On CNET today, I have a longish post on the FCC’s continued machinations over LightSquared and Dish Networks respective efforts to use existing satellite spectrum to build terrestrial mobile broadband networks. Both companies plan to build 4G LTE networks; LightSquared has already spent $4 billion in build-out for its network, which it plans to offer wholesale.
After first granting and then, a year later, revoking LightSquared’s waiver to repurpose its satellite spectrum, the agency has taken a more conservative (albeit slower) course with Dish. Yesterday, the agency initiated a Notice of Proposed Rulemaking that would, if adopted, assign flexible use rights to about 40 Mhz. of MSS spectrum licensed to Dish.
Current allocations of spectrum have little to do with the technical characteristics of different bands. That existing licenses limit Dish and LightSquared to satellite applications, for example, is simply an artifact of more-or-less random carve-outs to the absurdly complicated spectrum map managed by the agency since 1934. Advances in technology makes it possible to successfully use many different bands for many different purposes.
But the legacy of the FCC’s command-and-control model for allocations to favor “new” services (new, that is, until they are made obsolete in later years or decades) and shape competition to its changing whims is a confusing and unnecessary pile-up of limitations and conditions that severely and artificially limit the ways in which spectrum can be redeployed as technology and consumer demands change. Today, the FCC sits squarely in the middle of each of over 50,000 licenses, a huge bottleneck that is making the imminent spectrum crisis in mobile broadband even worse.
Even with the best of intentions, the agency can’t possibly continue to micromanage the map. And, as the LightSquared and Dish stroies demonstrate yet again, the risk of agency capture and political pressure often mean the agency doesn’t do the right thing even when it does act.
Who would be the more efficient and neutral regulator? According to Nobel Prize-winning economist Ronald Coase’s seminal 1959 article, “The Federal Communications Commission,” the answer is the market. In his trademark straight-forward, common sense style, Coase elegantly dismantles the idea that scarce spectrum resources demand a non-market solution of government management.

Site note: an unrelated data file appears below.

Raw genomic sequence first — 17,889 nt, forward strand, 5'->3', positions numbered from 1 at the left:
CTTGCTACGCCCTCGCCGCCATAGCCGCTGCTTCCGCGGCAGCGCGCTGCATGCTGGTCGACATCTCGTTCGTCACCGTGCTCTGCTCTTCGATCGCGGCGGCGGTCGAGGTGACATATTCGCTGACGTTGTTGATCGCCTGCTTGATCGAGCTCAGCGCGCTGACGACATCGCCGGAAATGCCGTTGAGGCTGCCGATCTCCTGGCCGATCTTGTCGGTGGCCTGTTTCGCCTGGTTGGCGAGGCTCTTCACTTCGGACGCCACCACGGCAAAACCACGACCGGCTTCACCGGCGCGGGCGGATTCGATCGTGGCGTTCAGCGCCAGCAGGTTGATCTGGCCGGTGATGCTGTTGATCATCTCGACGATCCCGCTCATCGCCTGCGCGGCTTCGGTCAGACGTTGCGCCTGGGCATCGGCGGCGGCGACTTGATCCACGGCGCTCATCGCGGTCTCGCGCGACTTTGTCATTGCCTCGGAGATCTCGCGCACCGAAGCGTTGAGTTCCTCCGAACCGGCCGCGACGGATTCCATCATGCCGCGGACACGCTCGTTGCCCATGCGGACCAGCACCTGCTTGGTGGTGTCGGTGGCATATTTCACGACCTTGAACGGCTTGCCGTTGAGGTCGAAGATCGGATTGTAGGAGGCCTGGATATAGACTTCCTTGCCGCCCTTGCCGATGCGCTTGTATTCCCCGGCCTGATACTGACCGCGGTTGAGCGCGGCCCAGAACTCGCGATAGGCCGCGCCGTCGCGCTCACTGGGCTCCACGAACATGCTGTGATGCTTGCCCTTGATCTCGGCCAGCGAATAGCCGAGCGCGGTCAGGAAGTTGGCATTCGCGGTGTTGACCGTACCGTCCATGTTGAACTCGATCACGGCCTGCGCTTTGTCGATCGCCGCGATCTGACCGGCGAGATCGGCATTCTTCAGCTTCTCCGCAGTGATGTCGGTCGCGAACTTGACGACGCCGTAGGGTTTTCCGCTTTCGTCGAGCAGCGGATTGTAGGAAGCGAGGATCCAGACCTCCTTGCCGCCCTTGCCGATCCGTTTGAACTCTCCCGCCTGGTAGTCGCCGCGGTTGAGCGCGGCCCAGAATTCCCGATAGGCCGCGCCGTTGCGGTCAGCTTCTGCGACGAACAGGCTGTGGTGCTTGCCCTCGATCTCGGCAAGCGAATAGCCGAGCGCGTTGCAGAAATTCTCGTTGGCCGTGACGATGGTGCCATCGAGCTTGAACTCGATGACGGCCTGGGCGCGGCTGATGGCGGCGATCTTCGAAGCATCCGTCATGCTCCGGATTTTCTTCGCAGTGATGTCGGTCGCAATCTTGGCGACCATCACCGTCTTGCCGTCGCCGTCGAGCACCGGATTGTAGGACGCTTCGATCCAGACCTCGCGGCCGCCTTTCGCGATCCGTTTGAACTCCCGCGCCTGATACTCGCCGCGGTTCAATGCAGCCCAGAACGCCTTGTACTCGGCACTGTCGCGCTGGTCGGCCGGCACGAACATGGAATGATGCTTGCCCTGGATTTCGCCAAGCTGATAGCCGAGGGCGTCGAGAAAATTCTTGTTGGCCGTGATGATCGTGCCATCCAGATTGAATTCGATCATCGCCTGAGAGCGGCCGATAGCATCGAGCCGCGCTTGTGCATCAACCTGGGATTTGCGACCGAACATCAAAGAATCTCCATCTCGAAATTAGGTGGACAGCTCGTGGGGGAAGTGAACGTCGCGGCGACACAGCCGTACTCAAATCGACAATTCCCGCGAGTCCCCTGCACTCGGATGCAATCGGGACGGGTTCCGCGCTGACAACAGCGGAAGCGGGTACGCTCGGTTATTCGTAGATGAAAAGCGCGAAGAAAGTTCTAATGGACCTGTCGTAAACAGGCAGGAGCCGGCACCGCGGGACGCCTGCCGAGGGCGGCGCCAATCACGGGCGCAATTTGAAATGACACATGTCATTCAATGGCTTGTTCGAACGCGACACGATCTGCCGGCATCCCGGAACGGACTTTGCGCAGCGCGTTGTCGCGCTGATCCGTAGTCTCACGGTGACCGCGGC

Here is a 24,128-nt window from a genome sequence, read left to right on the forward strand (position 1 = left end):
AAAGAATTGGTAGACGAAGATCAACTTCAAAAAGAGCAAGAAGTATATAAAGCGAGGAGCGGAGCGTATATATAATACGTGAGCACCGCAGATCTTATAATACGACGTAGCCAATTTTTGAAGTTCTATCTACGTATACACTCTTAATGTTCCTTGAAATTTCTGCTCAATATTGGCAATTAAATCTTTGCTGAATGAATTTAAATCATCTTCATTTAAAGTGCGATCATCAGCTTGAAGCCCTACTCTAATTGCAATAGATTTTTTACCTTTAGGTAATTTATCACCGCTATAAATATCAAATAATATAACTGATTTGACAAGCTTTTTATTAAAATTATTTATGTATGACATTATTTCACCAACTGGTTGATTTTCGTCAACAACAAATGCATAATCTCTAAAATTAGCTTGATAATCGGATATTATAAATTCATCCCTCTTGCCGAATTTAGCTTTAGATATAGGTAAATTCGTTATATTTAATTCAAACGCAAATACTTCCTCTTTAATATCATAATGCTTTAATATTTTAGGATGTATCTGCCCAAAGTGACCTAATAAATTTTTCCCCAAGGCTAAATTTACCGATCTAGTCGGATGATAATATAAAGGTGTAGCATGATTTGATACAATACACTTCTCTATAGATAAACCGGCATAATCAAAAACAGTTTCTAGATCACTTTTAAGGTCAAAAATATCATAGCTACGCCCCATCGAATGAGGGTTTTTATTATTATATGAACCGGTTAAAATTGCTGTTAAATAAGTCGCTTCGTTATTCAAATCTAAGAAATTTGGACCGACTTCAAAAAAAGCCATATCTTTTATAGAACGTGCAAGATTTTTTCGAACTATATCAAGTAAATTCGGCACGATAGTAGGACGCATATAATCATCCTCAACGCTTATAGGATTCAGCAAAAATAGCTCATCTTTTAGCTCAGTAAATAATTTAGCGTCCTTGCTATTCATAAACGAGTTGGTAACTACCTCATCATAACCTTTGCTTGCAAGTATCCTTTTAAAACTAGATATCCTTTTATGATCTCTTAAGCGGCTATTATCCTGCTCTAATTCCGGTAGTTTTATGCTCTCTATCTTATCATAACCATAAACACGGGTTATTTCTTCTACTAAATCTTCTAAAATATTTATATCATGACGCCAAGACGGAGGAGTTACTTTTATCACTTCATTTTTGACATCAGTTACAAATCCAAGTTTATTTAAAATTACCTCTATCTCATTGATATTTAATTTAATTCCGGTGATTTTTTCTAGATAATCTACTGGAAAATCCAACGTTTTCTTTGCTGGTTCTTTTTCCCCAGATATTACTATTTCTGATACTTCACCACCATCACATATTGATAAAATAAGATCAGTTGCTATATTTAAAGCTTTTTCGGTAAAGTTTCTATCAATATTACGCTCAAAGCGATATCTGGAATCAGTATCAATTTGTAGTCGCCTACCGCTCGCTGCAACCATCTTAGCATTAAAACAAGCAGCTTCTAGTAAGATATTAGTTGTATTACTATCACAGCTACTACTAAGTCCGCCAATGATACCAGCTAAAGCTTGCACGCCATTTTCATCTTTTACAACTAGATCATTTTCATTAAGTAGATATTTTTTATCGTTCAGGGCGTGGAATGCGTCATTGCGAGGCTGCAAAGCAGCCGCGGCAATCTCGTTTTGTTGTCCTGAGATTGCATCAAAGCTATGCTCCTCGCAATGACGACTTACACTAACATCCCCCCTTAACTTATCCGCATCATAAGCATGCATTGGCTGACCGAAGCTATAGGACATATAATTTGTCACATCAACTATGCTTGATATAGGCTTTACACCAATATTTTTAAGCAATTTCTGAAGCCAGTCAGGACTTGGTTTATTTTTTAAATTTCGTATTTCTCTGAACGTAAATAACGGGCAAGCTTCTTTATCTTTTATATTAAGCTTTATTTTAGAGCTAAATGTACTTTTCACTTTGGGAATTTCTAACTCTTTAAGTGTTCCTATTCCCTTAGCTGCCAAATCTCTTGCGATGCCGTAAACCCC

For one thing, Coase demonstrates how screwed up the system already was over fifty years ago. There’s little doubt that the problems he describes have only gotten worse with time and increased demand on the airwaves by insatiable consumers.
Instead, Coase proposed to treat spectrum like any other industry input–as property. The FCC, he said, should auction spectrum rights to the highest bidder, without licenses, conditions, or limitations on use, and then stand back. (He acknowledged the risk of antitrust problems, but, as in any industry, such problems could be addressed by antitrust regulators and not the FCC.) Spectrum rights would efficiently change hands when new applications and devices created higher-value uses.
Potential interference problems–such as those raised by GPS device manufacturers in the case of LightSquared–would be resolved precisely as they are in other property contexts. Without an FCC to run to, the parties would be forced to negotiate against a backdrop of established liability rules and a safety net of potential litigation. Indeed, LightSquared and GPS offer a classic example of Coase’s later work demonstrating that regardlesss of how property is initially allocated, liability rules ensure that parties will bargain to the most socially-efficient solution to interference.
Of course we’ll never know if the socially-optimal solution here is for LightSquared to protect GPS devices from receiving its signal or for device manufacturers to change their designs to stay out of LightSquared’s bands. The heavy hand of the regulator has foreclosed a market solution, or even an attempt at negotiations.
Instead, we have the disaster of the FCC’s decision in January, 2011 to grant a conditional waiver to LightSquared and then, last month, indefinitely revoking it. Meanwhile, LightSqaured spent $4 billion on infrastructure it may never use, and lost its CEO and key customers including Sprint. No one is happy, and no one reasonably argue this is was an optimal outcome, or even close to one.
For Dish, the NPRM will ensure a more orderly process, but at the cost of months or perhaps longer delay before Dish can begin building its terrestrial network. And in the interim, all sorts of irrelevant issues may interfere with the orderly (and expensive) resolution.
When Coase proposed a property model for spectrum in 1959, the idea was considered too radical. Congress and the FCC have, slowly but surely, taken pieces of the proposal to heart, introducing auctions (but not property rights) in the 1990′s. Yesterday’s NPRM takes a small step toward more flexible use licenses, but this may be too little reform too late. We have all the evidence we need that micromanagement of spectrum can’t possibly keep up with the pace of innovation. Time to try a new, fifty year old, approach.